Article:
Two growers participating in a Dec. 16 program about local agricultural issues shared some of the best management practices (BMPs) their companies employ. The event was hosted by the University of Florida Institute of Food and Agricultural Sciences (UF/IFAS) Southwest Florida Research and Education Center (SWFREC) in Immokalee.
Danny Sutton, president and general manager of Alico Citrus, said Alico sprayers and spreaders use variable rate technology to apply inputs at the correct levels. He said HLB disease changed the way citrus reacts with the environment and that additional production costs to cope with HLB have hurt profitability.
Wes Roan, crop protection and food safety manager for Lipman Family Farms, said his company has participated in UF/IFAS research and will continue to participate. His company implements the highest level of technology in its delivery systems, which helps the company spend less money. Roan said his company has been composting to create better soil and increase water-holding capacity, among other benefits. He called for enhanced research to develop good BMPs.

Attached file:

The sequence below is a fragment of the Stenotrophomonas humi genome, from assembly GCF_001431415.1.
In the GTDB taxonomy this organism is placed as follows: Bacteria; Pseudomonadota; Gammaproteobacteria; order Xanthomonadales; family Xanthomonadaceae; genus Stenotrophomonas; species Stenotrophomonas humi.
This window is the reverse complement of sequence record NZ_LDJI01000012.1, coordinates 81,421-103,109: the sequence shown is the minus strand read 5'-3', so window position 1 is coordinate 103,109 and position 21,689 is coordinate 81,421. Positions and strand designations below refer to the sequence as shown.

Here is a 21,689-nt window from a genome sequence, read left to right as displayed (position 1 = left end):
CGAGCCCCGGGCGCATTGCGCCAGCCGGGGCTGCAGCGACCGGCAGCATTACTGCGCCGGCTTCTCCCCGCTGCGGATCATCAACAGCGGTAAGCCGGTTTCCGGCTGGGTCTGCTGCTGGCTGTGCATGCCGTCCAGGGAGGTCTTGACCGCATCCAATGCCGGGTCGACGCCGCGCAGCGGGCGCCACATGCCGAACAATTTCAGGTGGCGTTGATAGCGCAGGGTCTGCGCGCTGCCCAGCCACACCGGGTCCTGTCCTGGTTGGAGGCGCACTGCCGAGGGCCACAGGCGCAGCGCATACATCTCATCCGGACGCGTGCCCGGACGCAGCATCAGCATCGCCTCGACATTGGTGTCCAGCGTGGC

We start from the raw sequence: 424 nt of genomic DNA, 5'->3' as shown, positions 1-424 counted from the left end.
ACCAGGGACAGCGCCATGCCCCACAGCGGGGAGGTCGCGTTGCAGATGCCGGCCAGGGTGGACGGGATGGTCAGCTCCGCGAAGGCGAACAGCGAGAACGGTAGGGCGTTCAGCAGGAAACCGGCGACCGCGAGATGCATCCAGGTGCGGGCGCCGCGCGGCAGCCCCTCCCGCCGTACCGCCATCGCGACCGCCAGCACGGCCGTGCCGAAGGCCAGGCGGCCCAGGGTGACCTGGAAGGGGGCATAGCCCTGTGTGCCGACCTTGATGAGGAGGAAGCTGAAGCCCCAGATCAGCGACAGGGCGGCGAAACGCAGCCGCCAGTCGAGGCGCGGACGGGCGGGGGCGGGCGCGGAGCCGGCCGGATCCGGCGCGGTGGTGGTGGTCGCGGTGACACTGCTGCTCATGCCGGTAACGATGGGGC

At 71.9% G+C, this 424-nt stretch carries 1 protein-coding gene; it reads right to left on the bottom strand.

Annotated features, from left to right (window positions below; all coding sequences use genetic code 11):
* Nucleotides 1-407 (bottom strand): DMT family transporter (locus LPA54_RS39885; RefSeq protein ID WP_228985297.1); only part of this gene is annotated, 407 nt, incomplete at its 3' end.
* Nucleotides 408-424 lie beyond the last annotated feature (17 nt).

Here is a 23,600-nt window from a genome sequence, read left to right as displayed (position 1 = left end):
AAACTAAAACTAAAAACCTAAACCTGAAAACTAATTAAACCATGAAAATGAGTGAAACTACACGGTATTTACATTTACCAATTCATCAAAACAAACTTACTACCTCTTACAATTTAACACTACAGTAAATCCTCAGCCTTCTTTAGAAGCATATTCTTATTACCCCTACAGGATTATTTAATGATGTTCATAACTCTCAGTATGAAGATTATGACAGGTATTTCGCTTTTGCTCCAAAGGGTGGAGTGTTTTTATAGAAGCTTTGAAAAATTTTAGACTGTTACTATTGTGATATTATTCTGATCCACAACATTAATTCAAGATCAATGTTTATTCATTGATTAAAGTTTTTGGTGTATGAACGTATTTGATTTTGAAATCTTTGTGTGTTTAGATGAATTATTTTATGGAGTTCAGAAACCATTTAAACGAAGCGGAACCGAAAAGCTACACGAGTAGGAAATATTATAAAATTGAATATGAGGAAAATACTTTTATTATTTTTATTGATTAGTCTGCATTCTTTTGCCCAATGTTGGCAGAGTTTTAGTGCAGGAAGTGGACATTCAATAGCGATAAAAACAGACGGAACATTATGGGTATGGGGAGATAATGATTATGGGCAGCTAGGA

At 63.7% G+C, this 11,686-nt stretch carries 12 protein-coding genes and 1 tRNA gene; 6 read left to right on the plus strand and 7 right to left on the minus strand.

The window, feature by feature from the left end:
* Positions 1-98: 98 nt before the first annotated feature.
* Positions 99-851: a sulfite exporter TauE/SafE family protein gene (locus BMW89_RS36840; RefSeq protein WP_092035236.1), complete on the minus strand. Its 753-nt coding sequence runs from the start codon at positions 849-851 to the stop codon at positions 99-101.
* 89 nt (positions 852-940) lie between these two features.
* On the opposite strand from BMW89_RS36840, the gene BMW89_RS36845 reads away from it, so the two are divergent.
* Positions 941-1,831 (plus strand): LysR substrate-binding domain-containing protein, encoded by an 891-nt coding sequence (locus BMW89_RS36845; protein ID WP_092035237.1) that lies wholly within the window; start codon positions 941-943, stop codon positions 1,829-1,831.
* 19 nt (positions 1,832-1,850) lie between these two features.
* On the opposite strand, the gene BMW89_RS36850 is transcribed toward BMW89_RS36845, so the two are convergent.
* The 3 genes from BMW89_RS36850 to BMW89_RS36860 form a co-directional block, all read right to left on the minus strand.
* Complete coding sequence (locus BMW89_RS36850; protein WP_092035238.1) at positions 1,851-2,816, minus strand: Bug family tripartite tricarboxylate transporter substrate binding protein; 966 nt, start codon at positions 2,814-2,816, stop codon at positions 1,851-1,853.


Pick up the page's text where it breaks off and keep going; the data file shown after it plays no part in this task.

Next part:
SWFREC Director Kelly Morgan said the majority of growers statewide participate in BMPs. “The BMPs give them a presumption that as long as they are doing the BMPs that are prescribed, they will have water quality going off of their fields that follow within the state guidelines,” he said.
Morgan added that SWFREC has 13 faculty working on research. “We are actively participating with growers to develop best management practices so that we will have minimal impact of agriculture on the environment,” he said.
The program about agricultural issues also included presentations from two UF/IFAS researchers and two Florida state representatives. The researchers discussed the success of the BMP program in the Everglades Agricultural Area and payment for water storage and treatment services in the northern Everglades.
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